ArrowArtboardCreated with Sketch.Title ChevronTitle ChevronEye IconIcon FacebookIcon LinkedinIcon Mail ContactPath LayerIcon MailMenu BurgerPositive ArrowIcon PrintIcon SearchSite TitleTitle ChevronIcon Twitter
N Korea at crossroads

Kim Jong Un's aide visits Moscow in sign of possible summit

North Korea seeks leverage in deadlocked US negotiations

Kim Chang Son, de facto chief of staff to North Korean leader Kim Jong Un, visited Hanoi in February shortly before the U.S.-North Korea summit there.   © Reuters

MOSCOW -- A senior aide to Kim Jong Un arrived here Tuesday in what could be preparation for a meeting between the North Korean leader and Russian President Vladimir Putin as Pyongyang's talks with the U.S. stall.

The visit by Kim Chang Son -- Kim Jong Un's de facto chief of staff, sometimes also called his "butler" -- was reported Thursday by South Korean news agency Yonhap. He had visited Singapore and Hanoi ahead of Kim's summits in those cities with U.S. President Donald Trump.

The North Korean leader has yet to travel to Russia despite invitations from Moscow. But now that negotiations between Pyongyang and Washington have broken down after February's unsuccessful summit, the North probably sees building ties with Russia as a way to gain leverage and force the U.S. to cede ground.

Kremlin spokesman Dmitry Peskov declined to comment on the report, according to Russia's Interfax news agency.

Kim Chang Son's visit follows a March 14 trip to Moscow by North Korean Vice Foreign Minister Im Chon Il, who met with counterpart Igor Morgulov, reportedly to discuss further high-level bilateral contacts.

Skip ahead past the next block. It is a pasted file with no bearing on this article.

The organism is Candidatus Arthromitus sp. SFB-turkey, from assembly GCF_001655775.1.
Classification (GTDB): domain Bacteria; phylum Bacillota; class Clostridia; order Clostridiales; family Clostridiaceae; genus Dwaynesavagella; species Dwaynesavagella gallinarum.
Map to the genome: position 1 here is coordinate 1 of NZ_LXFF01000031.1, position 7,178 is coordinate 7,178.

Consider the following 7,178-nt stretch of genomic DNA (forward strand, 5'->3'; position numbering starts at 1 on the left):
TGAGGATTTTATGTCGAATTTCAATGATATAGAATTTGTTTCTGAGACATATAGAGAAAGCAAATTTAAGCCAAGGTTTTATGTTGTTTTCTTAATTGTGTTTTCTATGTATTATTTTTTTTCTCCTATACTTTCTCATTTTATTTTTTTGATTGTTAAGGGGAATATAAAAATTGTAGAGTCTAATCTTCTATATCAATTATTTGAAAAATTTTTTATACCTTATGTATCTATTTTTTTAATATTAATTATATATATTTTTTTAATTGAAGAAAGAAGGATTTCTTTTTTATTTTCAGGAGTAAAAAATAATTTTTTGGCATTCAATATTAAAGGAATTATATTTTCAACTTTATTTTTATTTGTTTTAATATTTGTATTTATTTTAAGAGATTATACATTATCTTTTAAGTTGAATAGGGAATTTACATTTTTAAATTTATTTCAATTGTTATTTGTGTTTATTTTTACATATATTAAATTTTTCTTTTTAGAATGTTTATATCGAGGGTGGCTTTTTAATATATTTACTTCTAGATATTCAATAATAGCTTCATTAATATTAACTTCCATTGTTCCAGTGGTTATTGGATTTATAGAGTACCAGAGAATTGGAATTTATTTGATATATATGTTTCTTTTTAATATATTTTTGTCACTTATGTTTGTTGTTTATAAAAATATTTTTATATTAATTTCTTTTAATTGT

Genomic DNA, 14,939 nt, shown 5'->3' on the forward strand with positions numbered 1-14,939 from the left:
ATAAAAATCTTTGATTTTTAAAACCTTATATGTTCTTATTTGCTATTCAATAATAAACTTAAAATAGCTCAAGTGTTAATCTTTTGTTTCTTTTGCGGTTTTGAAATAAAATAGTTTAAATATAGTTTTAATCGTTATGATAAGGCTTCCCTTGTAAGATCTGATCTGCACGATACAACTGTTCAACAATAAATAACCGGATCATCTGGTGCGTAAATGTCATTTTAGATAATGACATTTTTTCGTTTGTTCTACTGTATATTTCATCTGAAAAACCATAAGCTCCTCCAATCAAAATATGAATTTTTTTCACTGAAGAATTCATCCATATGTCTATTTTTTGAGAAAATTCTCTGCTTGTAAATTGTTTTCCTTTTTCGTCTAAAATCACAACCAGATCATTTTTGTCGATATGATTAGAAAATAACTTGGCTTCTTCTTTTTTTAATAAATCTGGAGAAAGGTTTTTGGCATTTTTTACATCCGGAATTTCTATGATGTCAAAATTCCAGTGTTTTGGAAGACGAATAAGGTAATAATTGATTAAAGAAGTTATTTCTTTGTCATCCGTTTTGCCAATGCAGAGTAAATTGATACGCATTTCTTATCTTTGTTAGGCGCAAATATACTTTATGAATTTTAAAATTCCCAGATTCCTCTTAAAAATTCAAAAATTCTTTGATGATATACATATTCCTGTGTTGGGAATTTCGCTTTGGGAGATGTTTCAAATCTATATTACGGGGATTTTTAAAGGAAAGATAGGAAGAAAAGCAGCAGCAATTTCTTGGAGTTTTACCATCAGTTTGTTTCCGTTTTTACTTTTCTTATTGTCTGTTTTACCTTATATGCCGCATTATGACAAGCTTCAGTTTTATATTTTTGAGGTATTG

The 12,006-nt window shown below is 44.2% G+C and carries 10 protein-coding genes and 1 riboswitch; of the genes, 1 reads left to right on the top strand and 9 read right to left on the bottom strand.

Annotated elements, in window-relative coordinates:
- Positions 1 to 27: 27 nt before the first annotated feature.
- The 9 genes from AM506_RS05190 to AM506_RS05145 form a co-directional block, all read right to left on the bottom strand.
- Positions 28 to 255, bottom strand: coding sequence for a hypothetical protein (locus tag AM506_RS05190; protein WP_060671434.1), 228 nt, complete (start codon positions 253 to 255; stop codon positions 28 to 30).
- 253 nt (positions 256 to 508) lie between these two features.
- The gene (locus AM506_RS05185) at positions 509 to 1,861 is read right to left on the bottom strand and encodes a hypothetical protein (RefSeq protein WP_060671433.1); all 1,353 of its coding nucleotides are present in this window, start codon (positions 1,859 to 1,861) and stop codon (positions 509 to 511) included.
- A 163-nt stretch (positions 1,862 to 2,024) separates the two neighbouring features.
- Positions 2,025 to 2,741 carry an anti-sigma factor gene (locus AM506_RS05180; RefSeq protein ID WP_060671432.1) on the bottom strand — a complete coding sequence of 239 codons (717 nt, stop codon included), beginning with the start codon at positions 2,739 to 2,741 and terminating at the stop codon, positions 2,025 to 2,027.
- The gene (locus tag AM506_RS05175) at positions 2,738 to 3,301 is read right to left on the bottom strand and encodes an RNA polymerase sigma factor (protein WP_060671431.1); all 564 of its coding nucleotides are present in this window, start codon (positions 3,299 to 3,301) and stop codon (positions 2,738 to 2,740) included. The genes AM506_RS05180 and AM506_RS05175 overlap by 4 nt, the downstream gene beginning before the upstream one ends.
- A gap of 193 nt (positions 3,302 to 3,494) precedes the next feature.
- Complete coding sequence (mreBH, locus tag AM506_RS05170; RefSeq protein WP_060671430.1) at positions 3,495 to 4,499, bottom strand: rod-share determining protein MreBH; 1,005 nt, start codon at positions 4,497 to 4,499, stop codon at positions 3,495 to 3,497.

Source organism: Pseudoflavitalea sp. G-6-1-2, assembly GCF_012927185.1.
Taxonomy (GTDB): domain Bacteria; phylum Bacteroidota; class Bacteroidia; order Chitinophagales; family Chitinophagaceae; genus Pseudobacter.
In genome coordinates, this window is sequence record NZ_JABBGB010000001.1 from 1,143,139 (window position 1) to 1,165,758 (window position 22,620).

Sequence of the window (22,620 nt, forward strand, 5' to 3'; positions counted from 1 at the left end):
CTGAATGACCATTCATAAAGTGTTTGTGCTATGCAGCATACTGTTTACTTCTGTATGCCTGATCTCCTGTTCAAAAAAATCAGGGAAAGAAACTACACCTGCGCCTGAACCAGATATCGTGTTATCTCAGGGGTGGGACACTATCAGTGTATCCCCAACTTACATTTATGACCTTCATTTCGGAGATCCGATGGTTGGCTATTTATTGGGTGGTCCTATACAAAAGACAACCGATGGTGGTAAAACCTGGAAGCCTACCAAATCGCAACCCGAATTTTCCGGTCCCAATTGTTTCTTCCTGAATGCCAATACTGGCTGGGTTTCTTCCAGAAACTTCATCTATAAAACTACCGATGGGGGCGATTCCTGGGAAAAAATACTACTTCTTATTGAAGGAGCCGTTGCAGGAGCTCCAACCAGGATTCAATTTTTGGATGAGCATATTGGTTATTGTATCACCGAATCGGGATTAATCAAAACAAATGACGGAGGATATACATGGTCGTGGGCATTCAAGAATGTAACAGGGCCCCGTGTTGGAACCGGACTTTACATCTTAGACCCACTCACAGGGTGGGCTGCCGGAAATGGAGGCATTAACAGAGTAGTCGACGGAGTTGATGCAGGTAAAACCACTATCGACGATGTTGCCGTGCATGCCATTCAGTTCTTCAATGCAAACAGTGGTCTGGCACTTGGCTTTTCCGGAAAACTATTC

Russia has advocated easing sanctions on North Korea and holding multilateral talks on denuclearization. While it is encouraging Pyongyang and Washington to continue their negotiations, it has also stepped up its own exchanges with the North in an apparent bid to boost its influence on the Korean Peninsula. A delegation of Russian senators took a six-day trip to Pyongyang this month as part of this effort.

Moscow may also be seeking to maneuver into an intermediary position between the U.S. and North Korea in hopes of improving its own rocky relationship with Washington.

Sponsored Content

About Sponsored Content This content was commissioned by Nikkei's Global Business Bureau.

You have {{numberArticlesLeft}} free article{{numberArticlesLeft-plural}} left this monthThis is your last free article this month

Stay ahead with our exclusives on Asia;
the most dynamic market in the world.

Stay ahead with our exclusives on Asia

Get trusted insights from experts within Asia itself.

Get trusted insights from experts
within Asia itself.

Get Unlimited access

You have {{numberArticlesLeft}} free article{{numberArticlesLeft-plural}} left this month

This is your last free article this month

Stay ahead with our exclusives on Asia; the most
dynamic market in the world
.

Get trusted insights from experts
within Asia itself.

Try 3 months for $9

Offer ends April 19th

Your trial period has expired

You need a subscription to...

  • Read all stories with unlimited access
  • Use our mobile and tablet apps
See all offers and subscribe

Your full access to the Nikkei Asian Review has expired

You need a subscription to:

  • Read all stories with unlimited access
  • Use our mobile and tablet apps
See all offers
NAR on print phone, device, and tablet media